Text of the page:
Mount Olympus is the highest mountain in Greece, located on the border between Thessaly and Macedonia, about 100 kilometres (62 mi) away from Thessaloniki, Greece’s second largest city. Mount Olympus has 52 peaks.
The highest peak Mytikas, meaning “nose”, rises to 2,917 metres (9,570 ft). It is one of the highest peaks in Europe in terms of topograhic prominence.
Mount Olympus is noted for its very rich flora with several species. It is a National Park of Greece and a World’s Biosphere Reserve.
In Greek mythology Olympus was regarded as the “home” of the Twelve Olympian Gods of the ancient Greek world. It formed itself after the gods defeated the titans in the Titan War, and soon the palace was inhabited by the gods. It is the setting of many Greek mythical stories. Olympus was not shaken by winds nor ever wet with rain, nor did snow fall upon it, but the air is outspread clear and cloudless, and over it hovered a radiant whiteness.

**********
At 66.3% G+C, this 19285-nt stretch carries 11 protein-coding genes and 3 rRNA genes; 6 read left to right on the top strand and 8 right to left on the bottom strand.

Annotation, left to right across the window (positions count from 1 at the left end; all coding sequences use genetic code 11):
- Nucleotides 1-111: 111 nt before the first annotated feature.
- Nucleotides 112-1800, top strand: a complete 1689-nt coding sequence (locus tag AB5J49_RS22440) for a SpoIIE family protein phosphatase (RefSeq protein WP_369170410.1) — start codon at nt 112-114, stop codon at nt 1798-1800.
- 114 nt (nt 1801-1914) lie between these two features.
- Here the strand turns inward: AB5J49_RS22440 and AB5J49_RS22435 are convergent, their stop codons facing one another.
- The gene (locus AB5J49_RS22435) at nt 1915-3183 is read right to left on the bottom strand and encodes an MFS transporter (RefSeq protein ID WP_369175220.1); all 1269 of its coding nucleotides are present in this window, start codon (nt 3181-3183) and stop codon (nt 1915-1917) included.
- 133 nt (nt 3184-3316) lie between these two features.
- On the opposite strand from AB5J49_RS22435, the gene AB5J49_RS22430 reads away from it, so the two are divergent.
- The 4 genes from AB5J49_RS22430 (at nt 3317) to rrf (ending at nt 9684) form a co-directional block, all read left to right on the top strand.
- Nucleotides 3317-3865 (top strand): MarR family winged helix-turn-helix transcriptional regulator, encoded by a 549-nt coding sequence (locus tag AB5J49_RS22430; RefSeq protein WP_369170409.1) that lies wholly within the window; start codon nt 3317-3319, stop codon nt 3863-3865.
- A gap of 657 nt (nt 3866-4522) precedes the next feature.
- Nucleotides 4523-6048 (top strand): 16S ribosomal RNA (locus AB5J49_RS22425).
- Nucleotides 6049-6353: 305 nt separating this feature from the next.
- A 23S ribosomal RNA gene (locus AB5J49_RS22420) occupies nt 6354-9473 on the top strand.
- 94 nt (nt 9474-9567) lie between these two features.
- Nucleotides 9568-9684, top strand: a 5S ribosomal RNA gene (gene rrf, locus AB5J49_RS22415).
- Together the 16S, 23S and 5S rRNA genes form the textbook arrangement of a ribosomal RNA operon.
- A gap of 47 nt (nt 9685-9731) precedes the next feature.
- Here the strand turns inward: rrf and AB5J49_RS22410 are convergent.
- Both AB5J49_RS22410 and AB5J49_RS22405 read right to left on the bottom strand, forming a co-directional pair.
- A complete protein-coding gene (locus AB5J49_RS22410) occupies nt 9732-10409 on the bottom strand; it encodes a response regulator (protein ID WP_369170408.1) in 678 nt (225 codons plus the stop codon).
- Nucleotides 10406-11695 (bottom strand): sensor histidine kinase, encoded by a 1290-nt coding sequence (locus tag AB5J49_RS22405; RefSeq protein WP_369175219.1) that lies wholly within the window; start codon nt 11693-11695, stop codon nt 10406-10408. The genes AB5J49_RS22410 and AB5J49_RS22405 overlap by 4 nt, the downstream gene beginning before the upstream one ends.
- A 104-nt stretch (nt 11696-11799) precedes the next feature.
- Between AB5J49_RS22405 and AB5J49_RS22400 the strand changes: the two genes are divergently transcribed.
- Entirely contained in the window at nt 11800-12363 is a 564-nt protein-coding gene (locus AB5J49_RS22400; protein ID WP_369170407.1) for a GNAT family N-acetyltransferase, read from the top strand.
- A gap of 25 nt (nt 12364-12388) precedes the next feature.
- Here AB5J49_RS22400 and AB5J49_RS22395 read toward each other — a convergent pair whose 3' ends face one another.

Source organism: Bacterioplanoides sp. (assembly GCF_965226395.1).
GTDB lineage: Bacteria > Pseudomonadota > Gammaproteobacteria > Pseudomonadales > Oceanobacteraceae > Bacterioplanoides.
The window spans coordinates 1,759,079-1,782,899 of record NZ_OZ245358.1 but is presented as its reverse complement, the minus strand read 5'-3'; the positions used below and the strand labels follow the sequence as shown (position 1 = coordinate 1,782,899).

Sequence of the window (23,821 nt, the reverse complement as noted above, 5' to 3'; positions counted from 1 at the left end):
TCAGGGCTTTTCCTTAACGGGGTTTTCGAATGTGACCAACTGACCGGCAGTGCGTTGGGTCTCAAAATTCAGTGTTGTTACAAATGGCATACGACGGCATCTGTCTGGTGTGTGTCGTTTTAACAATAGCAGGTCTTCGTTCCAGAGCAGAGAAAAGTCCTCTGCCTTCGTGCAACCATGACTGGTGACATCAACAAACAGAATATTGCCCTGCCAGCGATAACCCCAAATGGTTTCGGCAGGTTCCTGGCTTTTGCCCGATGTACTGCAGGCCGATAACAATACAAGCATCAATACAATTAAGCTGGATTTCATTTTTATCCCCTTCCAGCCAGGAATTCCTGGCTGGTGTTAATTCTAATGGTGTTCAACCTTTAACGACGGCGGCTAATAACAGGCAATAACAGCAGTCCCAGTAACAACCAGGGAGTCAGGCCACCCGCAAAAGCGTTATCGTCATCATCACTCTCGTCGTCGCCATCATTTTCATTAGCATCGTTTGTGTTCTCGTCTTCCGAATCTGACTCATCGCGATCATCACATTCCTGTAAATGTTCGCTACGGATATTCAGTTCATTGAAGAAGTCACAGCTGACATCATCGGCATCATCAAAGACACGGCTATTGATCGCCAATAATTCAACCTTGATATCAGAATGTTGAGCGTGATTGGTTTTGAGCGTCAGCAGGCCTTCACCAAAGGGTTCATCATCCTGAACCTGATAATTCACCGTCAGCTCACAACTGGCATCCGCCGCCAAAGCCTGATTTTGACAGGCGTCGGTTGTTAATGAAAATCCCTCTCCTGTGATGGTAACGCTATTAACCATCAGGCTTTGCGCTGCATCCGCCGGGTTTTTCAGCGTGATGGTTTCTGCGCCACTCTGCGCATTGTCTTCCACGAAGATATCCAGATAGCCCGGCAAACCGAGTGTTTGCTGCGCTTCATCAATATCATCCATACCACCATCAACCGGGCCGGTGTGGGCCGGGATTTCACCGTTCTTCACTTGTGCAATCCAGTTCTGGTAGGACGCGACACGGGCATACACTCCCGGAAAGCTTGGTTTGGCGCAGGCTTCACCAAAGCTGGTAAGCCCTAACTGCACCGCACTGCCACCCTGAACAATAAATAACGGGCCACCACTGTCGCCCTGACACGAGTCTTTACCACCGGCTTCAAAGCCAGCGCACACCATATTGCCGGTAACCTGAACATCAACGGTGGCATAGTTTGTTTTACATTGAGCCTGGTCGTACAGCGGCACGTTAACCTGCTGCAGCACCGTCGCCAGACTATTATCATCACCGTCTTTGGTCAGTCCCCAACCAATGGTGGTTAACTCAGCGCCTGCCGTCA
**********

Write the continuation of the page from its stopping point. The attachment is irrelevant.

Climbing Mount Olympus is a non-technical hike, except for the final section from Skala summit to Mitikas summit, which is YDS class 3 rock scramble. It is estimated that 10,000 people climb Mount Olympus each year, most of them reaching only the Skolio summit. Most climbs to Mount Olympus start from the town of Litochoro, which took the name City of Gods because of its location on the roots of the mountain. A local from Litochoro, Christos Kakalos, became the first to reach the Mitikas summit on 2 August 1913.
From there a road goes to Prionia, where the hike begins at the bottom of the mountain.